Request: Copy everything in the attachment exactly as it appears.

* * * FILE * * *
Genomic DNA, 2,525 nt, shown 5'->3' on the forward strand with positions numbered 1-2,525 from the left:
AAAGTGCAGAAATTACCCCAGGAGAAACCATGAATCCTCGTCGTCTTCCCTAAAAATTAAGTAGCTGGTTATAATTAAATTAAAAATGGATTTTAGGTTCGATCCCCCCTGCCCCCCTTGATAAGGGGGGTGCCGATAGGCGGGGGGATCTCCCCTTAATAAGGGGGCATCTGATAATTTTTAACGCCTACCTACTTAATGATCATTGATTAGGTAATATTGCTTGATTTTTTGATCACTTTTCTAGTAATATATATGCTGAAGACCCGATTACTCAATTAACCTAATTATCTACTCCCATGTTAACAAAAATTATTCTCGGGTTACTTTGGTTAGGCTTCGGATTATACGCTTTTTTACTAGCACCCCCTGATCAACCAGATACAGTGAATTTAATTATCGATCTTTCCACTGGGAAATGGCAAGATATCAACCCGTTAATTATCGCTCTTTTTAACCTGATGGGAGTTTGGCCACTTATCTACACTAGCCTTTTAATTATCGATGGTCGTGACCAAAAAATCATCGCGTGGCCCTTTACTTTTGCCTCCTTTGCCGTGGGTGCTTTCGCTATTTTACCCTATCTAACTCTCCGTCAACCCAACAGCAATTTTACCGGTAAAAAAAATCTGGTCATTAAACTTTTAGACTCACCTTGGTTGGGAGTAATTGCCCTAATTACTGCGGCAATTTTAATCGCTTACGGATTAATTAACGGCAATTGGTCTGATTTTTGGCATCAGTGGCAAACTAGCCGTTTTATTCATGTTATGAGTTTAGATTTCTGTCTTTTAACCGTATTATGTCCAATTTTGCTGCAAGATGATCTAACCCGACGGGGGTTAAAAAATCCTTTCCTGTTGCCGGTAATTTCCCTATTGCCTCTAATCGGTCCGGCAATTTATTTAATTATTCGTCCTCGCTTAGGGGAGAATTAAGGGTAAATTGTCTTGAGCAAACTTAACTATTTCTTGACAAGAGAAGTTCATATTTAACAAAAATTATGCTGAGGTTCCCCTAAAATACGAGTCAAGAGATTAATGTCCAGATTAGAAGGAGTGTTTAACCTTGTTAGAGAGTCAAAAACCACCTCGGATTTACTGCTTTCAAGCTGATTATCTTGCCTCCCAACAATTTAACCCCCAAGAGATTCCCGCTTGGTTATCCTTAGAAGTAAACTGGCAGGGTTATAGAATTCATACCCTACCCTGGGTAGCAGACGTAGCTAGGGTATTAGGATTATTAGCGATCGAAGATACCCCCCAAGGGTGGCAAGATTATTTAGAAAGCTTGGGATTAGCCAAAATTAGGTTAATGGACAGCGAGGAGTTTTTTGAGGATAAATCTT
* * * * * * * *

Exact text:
Genomic DNA, 2,525 nt, shown 5'->3' on the forward strand with positions numbered 1-2,525 from the left:
AAAGTGCAGAAATTACCCCAGGAGAAACCATGAATCCTCGTCGTCTTCCCTAAAAATTAAGTAGCTGGTTATAATTAAATTAAAAATGGATTTTAGGTTCGATCCCCCCTGCCCCCCTTGATAAGGGGGGTGCCGATAGGCGGGGGGATCTCCCCTTAATAAGGGGGCATCTGATAATTTTTAACGCCTACCTACTTAATGATCATTGATTAGGTAATATTGCTTGATTTTTTGATCACTTTTCTAGTAATATATATGCTGAAGACCCGATTACTCAATTAACCTAATTATCTACTCCCATGTTAACAAAAATTATTCTCGGGTTACTTTGGTTAGGCTTCGGATTATACGCTTTTTTACTAGCACCCCCTGATCAACCAGATACAGTGAATTTAATTATCGATCTTTCCACTGGGAAATGGCAAGATATCAACCCGTTAATTATCGCTCTTTTTAACCTGATGGGAGTTTGGCCACTTATCTACACTAGCCTTTTAATTATCGATGGTCGTGACCAAAAAATCATCGCGTGGCCCTTTACTTTTGCCTCCTTTGCCGTGGGTGCTTTCGCTATTTTACCCTATCTAACTCTCCGTCAACCCAACAGCAATTTTACCGGTAAAAAAAATCTGGTCATTAAACTTTTAGACTCACCTTGGTTGGGAGTAATTGCCCTAATTACTGCGGCAATTTTAATCGCTTACGGATTAATTAACGGCAATTGGTCTGATTTTTGGCATCAGTGGCAAACTAGCCGTTTTATTCATGTTATGAGTTTAGATTTCTGTCTTTTAACCGTATTATGTCCAATTTTGCTGCAAGATGATCTAACCCGACGGGGGTTAAAAAATCCTTTCCTGTTGCCGGTAATTTCCCTATTGCCTCTAATCGGTCCGGCAATTTATTTAATTATTCGTCCTCGCTTAGGGGAGAATTAAGGGTAAATTGTCTTGAGCAAACTTAACTATTTCTTGACAAGAGAAGTTCATATTTAACAAAAATTATGCTGAGGTTCCCCTAAAATACGAGTCAAGAGATTAATGTCCAGATTAGAAGGAGTGTTTAACCTTGTTAGAGAGTCAAAAACCACCTCGGATTTACTGCTTTCAAGCTGATTATCTTGCCTCCCAACAATTTAACCCCCAAGAGATTCCCGCTTGGTTATCCTTAGAAGTAAACTGGCAGGGTTATAGAATTCATACCCTACCCTGGGTAGCAGACGTAGCTAGGGTATTAGGATTATTAGCGATCGAAGATACCCCCCAAGGGTGGCAAGATTATTTAGAAAGCTTGGGATTAGCCAAAATTAGGTTAATGGACAGCGAGGAGTTTTTTGAGGATAAATCTT